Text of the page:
Another Self-Discovery Tool: The Enneagram


Knowing and understanding more about yourself and why you think or behave the way you do in certain situations can open the door to some powerful conversations with your coach. Personality assessments such as the Meyers-Briggs Type Indicator (MBTI,) DiSC and StrengthsFinder 2.0 have been used by businesses to help employees and teams perform more effectively for years. These assessments are useful for individual coaching clients too but often they don’t really “speak” to people. You can tell someone they’re an ENFJ or a relator-includer but the information doesn’t stick because there isn’t a strong frame of reference.

I recently went to a conference where I learned about the Enneagram. Using an assessment where you decide how strongly a statement relates to you, you’re placed into one of 9 different personality types. These archetypes or enneatypes give insight into how you act when you are at your best and worst. The system offers the addition of numerous subtleties as you add the concept of “wings” (the potential to cross types) and what happens to a type under stress or growth. The more I’ve looked into the system, the more fascinated I’ve become. I took a number of different assessments and I was consistently rated as a type 2: The Helper (also called The Giver or The Lover.) I found a study that cross references enneatypes with MBTI scores and I found that mine match.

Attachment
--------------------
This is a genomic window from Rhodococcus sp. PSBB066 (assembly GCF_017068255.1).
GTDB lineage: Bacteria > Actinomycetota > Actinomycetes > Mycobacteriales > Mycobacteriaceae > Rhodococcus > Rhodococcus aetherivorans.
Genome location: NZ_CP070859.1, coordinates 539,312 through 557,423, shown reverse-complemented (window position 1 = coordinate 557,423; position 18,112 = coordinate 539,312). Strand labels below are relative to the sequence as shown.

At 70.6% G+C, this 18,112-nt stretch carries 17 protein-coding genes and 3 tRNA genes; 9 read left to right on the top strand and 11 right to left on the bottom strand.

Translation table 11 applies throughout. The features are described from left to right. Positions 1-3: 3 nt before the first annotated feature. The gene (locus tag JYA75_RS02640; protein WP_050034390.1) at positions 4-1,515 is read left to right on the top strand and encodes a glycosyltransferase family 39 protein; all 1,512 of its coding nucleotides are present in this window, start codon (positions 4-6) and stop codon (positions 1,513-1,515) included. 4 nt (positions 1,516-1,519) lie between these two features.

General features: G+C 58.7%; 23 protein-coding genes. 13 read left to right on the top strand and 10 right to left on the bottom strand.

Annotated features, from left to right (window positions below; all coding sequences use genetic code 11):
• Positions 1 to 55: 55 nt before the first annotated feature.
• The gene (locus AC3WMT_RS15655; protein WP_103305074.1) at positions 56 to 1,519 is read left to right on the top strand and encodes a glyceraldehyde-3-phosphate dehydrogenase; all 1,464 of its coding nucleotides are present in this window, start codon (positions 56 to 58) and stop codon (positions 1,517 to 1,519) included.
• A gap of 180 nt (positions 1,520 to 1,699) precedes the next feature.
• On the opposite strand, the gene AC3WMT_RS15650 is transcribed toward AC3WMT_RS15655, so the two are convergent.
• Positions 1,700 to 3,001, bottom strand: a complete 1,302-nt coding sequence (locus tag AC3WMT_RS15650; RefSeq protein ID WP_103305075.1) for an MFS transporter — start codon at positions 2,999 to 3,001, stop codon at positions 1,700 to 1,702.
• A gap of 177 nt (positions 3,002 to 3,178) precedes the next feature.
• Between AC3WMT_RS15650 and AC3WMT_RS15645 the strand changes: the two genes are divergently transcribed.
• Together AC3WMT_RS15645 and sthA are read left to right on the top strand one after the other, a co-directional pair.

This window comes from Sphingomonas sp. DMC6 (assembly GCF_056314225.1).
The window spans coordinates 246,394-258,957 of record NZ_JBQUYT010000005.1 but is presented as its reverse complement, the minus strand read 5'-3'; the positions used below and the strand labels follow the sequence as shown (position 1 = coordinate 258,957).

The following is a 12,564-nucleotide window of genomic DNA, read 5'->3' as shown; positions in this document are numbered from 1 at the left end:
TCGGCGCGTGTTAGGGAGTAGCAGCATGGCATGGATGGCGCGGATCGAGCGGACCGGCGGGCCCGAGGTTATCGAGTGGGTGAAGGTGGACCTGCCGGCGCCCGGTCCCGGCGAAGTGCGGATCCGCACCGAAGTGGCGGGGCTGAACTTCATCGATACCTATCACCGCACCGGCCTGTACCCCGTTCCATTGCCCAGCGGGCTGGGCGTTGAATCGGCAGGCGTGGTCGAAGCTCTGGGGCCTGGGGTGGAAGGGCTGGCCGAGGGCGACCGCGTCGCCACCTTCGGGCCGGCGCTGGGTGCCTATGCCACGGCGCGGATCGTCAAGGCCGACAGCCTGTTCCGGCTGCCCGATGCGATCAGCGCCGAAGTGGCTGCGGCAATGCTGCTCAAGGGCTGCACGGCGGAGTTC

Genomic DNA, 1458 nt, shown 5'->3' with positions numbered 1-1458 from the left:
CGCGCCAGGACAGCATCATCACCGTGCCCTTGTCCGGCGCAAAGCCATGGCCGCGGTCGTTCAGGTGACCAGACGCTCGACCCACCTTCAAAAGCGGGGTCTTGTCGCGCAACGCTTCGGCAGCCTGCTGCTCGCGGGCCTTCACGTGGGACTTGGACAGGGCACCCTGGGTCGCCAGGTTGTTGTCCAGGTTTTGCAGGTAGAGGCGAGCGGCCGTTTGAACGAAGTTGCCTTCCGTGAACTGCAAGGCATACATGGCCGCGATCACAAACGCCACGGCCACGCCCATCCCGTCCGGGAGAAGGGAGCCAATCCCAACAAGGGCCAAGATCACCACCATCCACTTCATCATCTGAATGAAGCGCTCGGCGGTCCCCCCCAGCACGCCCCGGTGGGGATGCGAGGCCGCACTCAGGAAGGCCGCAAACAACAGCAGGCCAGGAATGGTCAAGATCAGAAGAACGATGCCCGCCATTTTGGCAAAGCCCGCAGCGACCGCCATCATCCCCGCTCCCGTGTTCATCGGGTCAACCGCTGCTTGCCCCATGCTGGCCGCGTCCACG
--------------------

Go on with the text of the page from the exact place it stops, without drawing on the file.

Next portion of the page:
Enneagram types are much easier for individuals to remember and offer imagery to which they can relate. They help them understand their actions under conditions of stress or when they’re at ease. From a coach’s standpoint, this gives another reflective point that can be offered to a client when they feel they’re not living to their full, genuine potential.

While the archetype figures may appear too spiritual for the corporate world, some companies such as Adobe, e-Bay and General Mills have used Enneagram types to help people understand each other and work together better in teams. Once I’ve studied them more, I might consider introducing these types to supplement more traditional team building tools like the MBTI.

If you’re interested, here’s a link to take a free sample Enneagram assessment. It’s not the full assessment so the type will only be an approximation at best. Let me know how well you think it matches you.

Photo credit: Grace Commons (Wicker Park Grace) / / CC BY-NC-SA

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  1. Intriguing reading. Fine points, well-made. I reckon you are just right.

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